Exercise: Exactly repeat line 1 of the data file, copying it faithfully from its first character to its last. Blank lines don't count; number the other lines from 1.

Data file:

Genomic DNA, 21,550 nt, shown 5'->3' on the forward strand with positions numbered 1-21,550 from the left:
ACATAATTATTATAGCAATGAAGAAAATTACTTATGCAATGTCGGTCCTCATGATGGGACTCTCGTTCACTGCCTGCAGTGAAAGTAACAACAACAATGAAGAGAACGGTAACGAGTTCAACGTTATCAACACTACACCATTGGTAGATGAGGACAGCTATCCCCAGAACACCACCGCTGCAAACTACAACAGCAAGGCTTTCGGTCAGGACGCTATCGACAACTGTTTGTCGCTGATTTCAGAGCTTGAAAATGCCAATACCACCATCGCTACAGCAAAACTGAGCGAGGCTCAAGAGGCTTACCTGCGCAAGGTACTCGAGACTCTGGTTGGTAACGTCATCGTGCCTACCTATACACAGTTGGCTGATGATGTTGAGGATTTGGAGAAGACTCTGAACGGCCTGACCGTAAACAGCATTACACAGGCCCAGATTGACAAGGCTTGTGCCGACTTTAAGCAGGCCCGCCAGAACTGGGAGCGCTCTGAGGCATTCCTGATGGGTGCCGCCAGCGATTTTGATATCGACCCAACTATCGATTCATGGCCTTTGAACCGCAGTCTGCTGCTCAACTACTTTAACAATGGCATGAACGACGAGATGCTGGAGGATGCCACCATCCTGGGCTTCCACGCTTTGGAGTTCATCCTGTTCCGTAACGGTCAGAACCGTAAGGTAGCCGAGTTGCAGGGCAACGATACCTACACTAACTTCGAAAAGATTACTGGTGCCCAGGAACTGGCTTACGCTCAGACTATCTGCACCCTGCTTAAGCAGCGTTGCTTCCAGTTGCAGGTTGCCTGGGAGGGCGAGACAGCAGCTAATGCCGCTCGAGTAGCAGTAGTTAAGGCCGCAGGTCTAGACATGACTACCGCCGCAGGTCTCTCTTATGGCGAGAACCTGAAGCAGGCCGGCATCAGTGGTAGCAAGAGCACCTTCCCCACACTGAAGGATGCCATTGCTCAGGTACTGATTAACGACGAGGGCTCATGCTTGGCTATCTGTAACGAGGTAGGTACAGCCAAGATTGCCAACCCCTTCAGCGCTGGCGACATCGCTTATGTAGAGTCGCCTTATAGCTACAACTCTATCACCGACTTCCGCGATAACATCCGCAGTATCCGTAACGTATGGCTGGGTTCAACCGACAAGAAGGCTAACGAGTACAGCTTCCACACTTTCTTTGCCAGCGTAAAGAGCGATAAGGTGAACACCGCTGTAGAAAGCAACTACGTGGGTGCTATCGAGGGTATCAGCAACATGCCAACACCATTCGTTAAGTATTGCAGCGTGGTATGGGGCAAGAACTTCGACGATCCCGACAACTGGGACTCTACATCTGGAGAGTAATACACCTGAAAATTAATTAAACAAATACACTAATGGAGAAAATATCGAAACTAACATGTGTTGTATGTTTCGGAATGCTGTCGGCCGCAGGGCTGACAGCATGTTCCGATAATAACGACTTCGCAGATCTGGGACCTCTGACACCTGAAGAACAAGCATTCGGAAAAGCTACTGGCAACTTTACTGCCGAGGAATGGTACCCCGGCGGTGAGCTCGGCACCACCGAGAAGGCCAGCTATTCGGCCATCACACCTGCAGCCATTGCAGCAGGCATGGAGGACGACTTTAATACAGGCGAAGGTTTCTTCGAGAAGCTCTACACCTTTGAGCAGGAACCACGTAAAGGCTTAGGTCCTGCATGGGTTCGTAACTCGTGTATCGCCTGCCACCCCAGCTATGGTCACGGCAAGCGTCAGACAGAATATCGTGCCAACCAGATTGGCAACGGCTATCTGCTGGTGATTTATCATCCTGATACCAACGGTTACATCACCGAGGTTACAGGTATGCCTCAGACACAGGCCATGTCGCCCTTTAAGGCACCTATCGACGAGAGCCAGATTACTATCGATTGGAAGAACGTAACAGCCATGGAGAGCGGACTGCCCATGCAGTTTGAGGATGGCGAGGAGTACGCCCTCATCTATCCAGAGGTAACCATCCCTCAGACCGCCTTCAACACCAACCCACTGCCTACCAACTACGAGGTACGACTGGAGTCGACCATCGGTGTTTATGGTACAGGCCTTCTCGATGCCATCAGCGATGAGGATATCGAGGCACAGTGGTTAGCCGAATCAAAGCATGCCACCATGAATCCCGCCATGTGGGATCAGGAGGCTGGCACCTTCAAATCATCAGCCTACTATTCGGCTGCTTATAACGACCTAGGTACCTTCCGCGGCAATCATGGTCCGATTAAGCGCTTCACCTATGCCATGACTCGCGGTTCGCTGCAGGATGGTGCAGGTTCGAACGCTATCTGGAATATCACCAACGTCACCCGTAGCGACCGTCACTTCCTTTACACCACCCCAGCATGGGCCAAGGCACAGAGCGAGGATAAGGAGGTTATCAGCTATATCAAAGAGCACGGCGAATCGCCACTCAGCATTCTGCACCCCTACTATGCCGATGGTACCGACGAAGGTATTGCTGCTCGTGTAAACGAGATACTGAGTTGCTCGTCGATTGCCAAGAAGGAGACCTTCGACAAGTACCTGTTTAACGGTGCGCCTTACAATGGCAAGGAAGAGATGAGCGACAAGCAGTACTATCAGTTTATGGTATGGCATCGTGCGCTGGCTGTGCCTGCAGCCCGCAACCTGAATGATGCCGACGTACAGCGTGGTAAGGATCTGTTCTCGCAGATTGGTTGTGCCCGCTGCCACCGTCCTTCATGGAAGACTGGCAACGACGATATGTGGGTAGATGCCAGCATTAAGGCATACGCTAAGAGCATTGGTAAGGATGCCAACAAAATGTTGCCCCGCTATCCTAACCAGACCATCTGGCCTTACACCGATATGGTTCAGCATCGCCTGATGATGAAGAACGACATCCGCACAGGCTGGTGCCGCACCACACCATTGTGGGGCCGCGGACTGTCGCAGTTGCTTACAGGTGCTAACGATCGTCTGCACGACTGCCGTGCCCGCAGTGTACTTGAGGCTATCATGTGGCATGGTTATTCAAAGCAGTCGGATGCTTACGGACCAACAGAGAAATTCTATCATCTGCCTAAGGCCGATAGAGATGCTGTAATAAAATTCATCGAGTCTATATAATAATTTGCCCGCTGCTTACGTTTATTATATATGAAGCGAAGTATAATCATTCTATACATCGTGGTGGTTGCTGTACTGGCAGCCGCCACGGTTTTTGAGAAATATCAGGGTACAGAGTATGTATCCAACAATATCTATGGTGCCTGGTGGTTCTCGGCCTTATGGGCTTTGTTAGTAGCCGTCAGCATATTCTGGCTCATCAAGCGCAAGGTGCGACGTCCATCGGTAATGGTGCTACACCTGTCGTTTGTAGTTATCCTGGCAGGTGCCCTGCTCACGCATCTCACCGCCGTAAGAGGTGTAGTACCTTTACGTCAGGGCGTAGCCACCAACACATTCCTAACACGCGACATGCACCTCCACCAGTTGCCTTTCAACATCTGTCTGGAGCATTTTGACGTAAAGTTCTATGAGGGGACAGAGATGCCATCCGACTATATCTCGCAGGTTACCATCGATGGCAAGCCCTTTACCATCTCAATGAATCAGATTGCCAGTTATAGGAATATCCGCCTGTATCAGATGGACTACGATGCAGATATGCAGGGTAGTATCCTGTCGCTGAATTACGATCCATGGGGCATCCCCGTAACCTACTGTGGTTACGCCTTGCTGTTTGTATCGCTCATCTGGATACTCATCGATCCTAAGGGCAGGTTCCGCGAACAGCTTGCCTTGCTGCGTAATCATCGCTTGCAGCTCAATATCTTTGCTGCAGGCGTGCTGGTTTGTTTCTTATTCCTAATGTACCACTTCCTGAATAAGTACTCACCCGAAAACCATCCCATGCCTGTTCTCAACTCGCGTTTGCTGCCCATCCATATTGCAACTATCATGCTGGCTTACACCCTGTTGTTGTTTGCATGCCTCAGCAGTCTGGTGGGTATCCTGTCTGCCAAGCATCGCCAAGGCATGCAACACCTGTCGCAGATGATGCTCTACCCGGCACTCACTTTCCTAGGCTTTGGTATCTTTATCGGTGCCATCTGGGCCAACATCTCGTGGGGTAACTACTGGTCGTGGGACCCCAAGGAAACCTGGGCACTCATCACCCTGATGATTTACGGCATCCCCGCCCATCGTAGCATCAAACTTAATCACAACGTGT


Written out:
Genomic DNA, 21,550 nt, shown 5'->3' on the forward strand with positions numbered 1-21,550 from the left: